Features 18 Jul 2019

Q&A: Honda CBR500R development

Answering questions on Honda's updated 2019 LAMS contender.

Just released in Australia, the 2019 Honda CBR500R has undergone a raft of changes for the new year model, offering a fresh face in the LAMS-approved motorcycle market.

Image: Supplied.

Q: What was the key design focus of the CBR500R?

A: The design was focused on delivering a more aggressive, aerodynamically driven supersport bike with a racing-inspired riding position. The motorcycle boasts straight, wedge-like feature lines and extended lower fairings, while the bodywork from front to rear has been overhauled, emphasising the sharp styling.

Q: Has the engine undergone any significant development?

A: Absolutely! For 2019, the CBR500R’s engine delivers faster acceleration through a boost in low to mid range power and torque in the 3000-7000rpm range – a four-percent improvement thanks to altered valve timing. Feeding the PGM-FI fuel injection is now a more or less straight shot of airflow through the airbox and throttle bodies. Adding to the powerplant’s features, a six-speed gearbox mirrors that of its CBR1000RR cousin and uses the same gear change arm structure and link mechanism, while the new addition of an assist/slipper clutch enables lighter upshifts and smooths out any hard downshifts.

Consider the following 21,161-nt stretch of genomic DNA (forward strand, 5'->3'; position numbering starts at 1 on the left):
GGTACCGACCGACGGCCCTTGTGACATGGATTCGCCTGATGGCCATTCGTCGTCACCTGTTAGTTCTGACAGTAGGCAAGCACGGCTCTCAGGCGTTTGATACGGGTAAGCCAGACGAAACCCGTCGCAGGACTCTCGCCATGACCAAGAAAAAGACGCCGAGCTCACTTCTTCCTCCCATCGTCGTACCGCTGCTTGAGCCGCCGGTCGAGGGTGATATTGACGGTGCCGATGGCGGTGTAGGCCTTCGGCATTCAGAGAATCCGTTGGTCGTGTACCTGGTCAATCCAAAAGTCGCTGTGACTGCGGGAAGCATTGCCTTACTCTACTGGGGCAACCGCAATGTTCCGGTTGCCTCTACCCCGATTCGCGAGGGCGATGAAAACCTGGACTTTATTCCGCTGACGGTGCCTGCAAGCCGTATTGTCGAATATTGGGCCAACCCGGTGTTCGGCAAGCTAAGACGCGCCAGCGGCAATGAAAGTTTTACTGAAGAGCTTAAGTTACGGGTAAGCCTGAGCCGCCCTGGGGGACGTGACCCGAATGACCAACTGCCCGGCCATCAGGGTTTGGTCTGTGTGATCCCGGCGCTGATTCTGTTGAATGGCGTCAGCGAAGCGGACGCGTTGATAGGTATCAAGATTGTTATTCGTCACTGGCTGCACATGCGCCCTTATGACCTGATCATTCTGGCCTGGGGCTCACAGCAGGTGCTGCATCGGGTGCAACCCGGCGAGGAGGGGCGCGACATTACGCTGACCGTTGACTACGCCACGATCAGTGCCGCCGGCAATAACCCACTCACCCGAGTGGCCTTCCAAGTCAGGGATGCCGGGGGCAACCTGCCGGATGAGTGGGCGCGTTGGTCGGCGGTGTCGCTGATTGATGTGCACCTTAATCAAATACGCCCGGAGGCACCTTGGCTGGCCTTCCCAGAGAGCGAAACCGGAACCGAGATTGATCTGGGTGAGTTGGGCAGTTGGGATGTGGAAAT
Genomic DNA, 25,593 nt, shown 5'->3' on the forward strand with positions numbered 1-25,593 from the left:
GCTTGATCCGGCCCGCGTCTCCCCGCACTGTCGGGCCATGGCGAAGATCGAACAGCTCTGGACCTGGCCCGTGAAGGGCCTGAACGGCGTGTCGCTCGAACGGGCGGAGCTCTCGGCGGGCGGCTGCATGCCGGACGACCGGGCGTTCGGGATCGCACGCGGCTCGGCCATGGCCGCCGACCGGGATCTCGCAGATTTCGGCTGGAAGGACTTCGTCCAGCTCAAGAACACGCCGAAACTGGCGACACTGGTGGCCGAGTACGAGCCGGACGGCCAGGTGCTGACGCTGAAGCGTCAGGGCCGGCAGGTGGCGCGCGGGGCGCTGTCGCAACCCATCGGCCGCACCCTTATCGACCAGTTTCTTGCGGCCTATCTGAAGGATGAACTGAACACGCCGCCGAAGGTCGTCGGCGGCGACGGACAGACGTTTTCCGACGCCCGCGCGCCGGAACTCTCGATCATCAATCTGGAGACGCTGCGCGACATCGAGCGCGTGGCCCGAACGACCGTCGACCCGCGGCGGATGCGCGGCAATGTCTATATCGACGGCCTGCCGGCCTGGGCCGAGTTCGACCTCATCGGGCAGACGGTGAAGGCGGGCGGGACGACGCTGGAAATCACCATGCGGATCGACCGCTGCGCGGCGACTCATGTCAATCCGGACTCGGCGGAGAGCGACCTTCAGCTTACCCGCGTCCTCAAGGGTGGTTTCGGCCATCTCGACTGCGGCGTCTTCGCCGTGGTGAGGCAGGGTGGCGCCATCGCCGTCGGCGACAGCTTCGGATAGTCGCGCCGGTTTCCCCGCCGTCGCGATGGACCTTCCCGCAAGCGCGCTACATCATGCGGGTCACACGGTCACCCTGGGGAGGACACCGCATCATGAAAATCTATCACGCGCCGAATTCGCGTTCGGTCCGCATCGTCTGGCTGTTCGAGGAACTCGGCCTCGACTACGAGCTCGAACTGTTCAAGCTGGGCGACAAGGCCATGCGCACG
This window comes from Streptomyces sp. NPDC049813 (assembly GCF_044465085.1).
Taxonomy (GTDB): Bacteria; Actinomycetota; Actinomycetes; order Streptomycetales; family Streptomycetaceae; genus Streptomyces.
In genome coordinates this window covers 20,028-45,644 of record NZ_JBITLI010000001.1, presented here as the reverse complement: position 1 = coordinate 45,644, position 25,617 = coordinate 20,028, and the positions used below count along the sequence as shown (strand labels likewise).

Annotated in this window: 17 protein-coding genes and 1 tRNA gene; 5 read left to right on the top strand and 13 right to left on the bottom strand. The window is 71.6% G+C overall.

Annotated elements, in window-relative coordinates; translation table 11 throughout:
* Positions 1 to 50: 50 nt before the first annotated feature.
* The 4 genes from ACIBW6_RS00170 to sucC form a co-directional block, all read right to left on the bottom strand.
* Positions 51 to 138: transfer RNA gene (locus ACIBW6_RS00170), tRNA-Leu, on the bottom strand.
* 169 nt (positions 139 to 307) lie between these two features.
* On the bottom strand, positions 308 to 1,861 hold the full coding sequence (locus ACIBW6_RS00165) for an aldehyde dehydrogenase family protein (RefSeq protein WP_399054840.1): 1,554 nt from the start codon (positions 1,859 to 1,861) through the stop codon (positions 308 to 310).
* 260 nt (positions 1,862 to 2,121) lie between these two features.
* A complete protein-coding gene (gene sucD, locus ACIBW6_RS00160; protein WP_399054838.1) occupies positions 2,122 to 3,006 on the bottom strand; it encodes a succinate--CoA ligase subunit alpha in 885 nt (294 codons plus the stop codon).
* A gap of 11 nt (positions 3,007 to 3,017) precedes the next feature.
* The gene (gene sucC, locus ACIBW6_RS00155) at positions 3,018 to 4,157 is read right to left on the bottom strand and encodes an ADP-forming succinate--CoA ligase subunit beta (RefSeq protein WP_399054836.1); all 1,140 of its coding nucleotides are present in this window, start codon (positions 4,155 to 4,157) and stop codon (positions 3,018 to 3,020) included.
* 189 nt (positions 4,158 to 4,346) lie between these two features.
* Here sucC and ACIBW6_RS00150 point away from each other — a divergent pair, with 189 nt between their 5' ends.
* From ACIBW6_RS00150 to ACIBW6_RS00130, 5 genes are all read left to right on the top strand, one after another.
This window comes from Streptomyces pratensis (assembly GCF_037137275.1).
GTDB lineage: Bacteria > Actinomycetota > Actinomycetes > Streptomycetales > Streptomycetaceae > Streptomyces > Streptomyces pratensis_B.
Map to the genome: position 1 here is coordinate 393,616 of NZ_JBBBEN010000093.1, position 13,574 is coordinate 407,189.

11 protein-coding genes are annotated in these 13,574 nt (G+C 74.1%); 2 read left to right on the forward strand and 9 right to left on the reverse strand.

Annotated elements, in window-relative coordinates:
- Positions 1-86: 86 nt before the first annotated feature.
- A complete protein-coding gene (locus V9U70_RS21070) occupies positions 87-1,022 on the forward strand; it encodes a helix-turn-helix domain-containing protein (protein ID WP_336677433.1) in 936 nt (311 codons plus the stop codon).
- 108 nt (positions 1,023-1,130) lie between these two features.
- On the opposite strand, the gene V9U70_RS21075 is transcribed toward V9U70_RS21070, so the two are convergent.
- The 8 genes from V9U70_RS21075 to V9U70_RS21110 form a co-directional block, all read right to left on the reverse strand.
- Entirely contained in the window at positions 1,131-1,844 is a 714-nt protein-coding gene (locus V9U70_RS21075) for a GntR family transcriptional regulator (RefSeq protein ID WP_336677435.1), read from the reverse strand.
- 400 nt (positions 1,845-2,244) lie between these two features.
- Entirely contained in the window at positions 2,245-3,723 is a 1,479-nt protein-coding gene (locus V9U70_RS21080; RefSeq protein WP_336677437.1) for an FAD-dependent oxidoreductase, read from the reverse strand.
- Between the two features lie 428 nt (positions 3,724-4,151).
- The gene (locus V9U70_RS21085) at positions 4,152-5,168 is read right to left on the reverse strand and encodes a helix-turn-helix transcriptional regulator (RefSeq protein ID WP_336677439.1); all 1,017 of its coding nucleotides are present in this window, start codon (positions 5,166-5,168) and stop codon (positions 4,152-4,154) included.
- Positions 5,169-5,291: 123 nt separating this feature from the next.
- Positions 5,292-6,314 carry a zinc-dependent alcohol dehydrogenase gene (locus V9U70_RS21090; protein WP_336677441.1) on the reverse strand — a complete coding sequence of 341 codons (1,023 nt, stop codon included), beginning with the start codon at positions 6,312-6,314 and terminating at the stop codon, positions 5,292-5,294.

Image: Supplied.

Q: And what about the chassis?

A: There have been a number of adjustments made to the chassis to improve rideability while complimenting the bike’s new aggressive styling. The seat pad and seat unit – plus the upper and side fairings – have been narrowed to improve ergonomics and movement, while the seat height remains low at 785mm, making the CBR500R very easy to manage and its riding position comfortably accommodates riders of any height. A new shock has also been fitted, and the clip-on bars are mounted lower between both triple clamps.

Q: Any tech updates we should know about?

A: The 2019 CBR500R features new LCD instrument for gear position and a shift-up indicator, which is set to a default 8750rpm but can be adjusted in 250rpm increments. The bike also boasts LED lighting across headlight, taillight and indicators, while ABS is fitted as standard.

Q: When will it be available in Australia?

A: It’s now available in dealerships across Australia, priced at MLP $7,999, and it’s offered in three colour variations: Matte Axis Grey Metallic, Grand Prix Red and Pearl Metalloid White. For more information, visit motorcycles.honda.com.au.